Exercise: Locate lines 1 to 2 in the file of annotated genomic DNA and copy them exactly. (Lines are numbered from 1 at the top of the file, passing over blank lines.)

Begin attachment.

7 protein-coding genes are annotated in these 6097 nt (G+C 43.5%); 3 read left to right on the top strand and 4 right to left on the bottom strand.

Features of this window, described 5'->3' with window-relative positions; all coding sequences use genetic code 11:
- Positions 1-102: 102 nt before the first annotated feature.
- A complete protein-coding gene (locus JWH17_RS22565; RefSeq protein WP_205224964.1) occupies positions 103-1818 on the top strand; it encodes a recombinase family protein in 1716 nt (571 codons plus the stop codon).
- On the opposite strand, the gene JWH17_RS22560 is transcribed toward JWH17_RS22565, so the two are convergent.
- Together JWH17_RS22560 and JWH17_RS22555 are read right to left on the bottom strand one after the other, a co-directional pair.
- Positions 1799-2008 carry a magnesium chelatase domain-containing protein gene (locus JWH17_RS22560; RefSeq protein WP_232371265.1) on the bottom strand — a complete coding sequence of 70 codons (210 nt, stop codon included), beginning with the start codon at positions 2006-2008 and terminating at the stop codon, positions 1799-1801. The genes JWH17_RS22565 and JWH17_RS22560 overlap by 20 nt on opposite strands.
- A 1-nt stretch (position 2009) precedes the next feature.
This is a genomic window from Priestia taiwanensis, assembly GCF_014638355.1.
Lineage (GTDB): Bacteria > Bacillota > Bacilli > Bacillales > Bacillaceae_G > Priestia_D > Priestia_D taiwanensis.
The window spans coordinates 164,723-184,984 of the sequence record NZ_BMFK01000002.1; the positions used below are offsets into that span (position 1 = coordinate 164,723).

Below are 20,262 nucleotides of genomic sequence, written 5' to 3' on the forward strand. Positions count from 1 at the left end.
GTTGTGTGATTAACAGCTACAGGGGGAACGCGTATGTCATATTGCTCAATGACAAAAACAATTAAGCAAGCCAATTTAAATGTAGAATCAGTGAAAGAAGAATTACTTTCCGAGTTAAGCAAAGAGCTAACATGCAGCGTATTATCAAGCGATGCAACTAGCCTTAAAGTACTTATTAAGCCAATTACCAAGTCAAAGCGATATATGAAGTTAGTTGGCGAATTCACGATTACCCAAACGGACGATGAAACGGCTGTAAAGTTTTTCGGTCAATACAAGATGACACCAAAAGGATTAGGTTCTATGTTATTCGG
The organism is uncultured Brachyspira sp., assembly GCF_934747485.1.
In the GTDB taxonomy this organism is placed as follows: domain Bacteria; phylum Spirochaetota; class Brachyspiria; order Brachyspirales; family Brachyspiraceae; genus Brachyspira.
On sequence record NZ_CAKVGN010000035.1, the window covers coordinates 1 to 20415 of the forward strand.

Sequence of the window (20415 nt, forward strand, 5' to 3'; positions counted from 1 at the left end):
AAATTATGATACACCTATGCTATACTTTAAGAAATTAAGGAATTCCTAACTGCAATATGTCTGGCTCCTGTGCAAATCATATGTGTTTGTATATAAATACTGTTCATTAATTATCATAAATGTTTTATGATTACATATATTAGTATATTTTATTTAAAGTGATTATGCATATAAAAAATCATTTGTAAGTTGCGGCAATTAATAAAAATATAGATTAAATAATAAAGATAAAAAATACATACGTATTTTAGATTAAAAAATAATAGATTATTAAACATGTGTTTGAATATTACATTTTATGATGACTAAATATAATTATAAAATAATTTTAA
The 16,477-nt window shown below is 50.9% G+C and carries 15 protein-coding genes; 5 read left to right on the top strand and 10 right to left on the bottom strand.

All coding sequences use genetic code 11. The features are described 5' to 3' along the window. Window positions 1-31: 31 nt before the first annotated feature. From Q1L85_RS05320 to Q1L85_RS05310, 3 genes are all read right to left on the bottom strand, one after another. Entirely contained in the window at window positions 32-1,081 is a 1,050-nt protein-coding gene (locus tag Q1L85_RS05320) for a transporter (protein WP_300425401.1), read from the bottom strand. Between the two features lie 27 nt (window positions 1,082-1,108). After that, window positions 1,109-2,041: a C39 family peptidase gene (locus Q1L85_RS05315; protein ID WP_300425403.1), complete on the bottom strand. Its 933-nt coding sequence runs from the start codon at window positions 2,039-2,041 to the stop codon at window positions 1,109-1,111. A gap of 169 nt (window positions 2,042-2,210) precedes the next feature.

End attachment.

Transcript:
7 protein-coding genes are annotated in these 6097 nt (G+C 43.5%); 3 read left to right on the top strand and 4 right to left on the bottom strand.

Features of this window, described 5'->3' with window-relative positions; all coding sequences use genetic code 11: